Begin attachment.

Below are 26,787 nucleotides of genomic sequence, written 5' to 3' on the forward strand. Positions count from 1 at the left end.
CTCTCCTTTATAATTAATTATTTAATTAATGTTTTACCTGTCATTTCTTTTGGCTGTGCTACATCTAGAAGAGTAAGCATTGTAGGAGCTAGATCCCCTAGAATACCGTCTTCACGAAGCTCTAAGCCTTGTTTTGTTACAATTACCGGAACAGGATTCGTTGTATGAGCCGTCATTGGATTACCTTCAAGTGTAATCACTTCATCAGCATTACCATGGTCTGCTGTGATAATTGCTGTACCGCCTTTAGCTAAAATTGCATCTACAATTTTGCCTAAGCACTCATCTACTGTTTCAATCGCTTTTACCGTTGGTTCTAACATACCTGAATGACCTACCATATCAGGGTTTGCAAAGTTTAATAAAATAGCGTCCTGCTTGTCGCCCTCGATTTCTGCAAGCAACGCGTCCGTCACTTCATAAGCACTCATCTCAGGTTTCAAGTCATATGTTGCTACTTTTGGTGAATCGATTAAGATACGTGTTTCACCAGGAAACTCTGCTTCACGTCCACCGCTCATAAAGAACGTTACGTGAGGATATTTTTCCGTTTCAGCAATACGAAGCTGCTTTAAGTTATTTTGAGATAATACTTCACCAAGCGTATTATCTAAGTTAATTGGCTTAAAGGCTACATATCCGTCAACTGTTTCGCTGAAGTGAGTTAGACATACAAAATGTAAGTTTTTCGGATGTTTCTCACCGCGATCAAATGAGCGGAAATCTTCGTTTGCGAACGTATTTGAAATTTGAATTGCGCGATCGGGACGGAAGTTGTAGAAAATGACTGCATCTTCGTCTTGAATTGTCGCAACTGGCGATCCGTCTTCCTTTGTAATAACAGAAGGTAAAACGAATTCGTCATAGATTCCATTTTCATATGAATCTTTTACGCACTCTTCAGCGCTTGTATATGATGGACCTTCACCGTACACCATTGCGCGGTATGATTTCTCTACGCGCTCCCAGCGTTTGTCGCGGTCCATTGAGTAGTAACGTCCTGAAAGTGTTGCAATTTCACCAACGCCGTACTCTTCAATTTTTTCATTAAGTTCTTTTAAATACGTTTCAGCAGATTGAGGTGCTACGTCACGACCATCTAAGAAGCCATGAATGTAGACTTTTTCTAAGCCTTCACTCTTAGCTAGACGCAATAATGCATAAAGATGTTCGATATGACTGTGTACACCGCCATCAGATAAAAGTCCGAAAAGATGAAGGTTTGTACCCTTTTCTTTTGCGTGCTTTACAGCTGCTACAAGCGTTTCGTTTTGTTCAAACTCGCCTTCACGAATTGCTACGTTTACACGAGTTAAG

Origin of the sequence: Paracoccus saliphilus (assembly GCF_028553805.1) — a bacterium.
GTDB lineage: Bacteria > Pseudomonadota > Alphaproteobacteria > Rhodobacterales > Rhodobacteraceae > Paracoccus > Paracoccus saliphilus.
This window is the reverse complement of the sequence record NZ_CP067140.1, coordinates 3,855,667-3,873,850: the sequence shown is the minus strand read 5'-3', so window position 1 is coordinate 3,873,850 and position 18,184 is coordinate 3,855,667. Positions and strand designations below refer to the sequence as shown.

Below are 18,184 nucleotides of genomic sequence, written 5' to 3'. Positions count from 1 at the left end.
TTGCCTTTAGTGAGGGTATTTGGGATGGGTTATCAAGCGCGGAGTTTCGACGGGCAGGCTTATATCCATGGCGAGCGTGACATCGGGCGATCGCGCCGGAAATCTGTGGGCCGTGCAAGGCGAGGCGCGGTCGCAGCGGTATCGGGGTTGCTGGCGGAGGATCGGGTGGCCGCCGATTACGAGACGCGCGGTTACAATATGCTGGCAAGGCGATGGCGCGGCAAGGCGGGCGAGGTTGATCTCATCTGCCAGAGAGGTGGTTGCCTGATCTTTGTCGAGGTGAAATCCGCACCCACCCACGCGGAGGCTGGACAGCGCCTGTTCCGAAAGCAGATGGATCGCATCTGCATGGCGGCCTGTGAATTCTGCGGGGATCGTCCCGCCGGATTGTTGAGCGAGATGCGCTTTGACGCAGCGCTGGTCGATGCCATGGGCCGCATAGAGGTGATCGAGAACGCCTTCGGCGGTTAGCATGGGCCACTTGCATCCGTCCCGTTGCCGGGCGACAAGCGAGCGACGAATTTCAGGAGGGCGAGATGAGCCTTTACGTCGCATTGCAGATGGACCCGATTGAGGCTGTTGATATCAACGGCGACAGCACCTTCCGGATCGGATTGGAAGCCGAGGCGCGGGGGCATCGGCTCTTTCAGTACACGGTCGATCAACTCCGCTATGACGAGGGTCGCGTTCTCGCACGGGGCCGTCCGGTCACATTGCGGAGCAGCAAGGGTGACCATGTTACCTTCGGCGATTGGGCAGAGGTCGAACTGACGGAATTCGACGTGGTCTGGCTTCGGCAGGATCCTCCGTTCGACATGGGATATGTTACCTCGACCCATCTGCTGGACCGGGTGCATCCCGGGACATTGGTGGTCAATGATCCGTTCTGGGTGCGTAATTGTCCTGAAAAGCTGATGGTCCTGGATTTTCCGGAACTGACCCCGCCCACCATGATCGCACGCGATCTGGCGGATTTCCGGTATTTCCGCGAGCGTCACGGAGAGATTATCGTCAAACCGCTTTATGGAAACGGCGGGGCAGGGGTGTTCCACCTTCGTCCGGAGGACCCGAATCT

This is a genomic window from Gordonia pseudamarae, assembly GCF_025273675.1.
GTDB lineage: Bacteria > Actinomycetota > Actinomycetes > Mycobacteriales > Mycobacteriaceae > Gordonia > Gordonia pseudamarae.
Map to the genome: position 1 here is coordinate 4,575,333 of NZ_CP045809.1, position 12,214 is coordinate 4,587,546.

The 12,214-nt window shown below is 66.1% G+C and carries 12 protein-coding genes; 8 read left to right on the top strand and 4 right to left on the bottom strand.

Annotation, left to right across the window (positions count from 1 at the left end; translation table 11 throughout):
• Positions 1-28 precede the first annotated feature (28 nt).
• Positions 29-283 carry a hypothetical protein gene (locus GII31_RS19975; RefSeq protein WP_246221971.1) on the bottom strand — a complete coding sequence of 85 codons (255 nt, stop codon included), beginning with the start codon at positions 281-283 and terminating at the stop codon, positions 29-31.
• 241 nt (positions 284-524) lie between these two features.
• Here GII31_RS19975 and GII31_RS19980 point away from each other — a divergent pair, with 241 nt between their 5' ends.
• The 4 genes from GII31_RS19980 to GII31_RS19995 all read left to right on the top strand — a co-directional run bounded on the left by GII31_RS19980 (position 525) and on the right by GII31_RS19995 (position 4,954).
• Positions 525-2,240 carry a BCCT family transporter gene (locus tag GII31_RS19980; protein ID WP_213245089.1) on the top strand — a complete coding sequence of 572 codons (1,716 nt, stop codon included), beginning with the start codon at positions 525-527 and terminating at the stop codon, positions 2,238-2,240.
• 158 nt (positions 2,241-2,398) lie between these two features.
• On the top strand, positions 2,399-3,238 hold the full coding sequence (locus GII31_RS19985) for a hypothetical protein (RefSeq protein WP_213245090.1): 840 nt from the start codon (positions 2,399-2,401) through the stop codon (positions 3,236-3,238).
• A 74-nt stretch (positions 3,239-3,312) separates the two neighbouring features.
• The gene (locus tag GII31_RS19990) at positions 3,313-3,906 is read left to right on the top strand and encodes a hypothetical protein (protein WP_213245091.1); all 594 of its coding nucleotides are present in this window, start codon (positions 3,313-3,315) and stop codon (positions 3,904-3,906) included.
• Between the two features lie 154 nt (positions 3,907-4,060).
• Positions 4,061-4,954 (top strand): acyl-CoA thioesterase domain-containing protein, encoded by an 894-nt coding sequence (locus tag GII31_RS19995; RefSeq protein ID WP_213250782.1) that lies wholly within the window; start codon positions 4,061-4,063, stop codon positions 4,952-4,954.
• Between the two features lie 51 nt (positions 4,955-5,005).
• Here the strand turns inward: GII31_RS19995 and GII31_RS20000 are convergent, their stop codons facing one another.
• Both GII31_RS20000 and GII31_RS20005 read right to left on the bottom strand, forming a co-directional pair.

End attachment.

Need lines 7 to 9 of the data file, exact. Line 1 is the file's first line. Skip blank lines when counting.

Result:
TTGCCTTTAGTGAGGGTATTTGGGATGGGTTATCAAGCGCGGAGTTTCGACGGGCAGGCTTATATCCATGGCGAGCGTGACATCGGGCGATCGCGCCGGAAATCTGTGGGCCGTGCAAGGCGAGGCGCGGTCGCAGCGGTATCGGGGTTGCTGGCGGAGGATCGGGTGGCCGCCGATTACGAGACGCGCGGTTACAATATGCTGGCAAGGCGATGGCGCGGCAAGGCGGGCGAGGTTGATCTCATCTGCCAGAGAGGTGGTTGCCTGATCTTTGTCGAGGTGAAATCCGCACCCACCCACGCGGAGGCTGGACAGCGCCTGTTCCGAAAGCAGATGGATCGCATCTGCATGGCGGCCTGTGAATTCTGCGGGGATCGTCCCGCCGGATTGTTGAGCGAGATGCGCTTTGACGCAGCGCTGGTCGATGCCATGGGCCGCATAGAGGTGATCGAGAACGCCTTCGGCGGTTAGCATGGGCCACTTGCATCCGTCCCGTTGCCGGGCGACAAGCGAGCGACGAATTTCAGGAGGGCGAGATGAGCCTTTACGTCGCATTGCAGATGGACCCGATTGAGGCTGTTGATATCAACGGCGACAGCACCTTCCGGATCGGATTGGAAGCCGAGGCGCGGGGGCATCGGCTCTTTCAGTACACGGTCGATCAACTCCGCTATGACGAGGGTCGCGTTCTCGCACGGGGCCGTCCGGTCACATTGCGGAGCAGCAAGGGTGACCATGTTACCTTCGGCGATTGGGCAGAGGTCGAACTGACGGAATTCGACGTGGTCTGGCTTCGGCAGGATCCTCCGTTCGACATGGGATATGTTACCTCGACCCATCTGCTGGACCGGGTGCATCCCGGGACATTGGTGGTCAATGATCCGTTCTGGGTGCGTAATTGTCCTGAAAAGCTGATGGTCCTGGATTTTCCGGAACTGACCCCGCCCACCATGATCGCACGCGATCTGGCGGATTTCCGGTATTTCCGCGAGCGTCACGGAGAGATTATCGTCAAACCGCTTTATGGAAACGGCGGGGCAGGGGTGTTCCACCTTCGTCCGGAGGACCCGAATCT

This is a genomic window from Gordonia pseudamarae, assembly GCF_025273675.1.
GTDB lineage: Bacteria > Actinomycetota > Actinomycetes > Mycobacteriales > Mycobacteriaceae > Gordonia > Gordonia pseudamarae.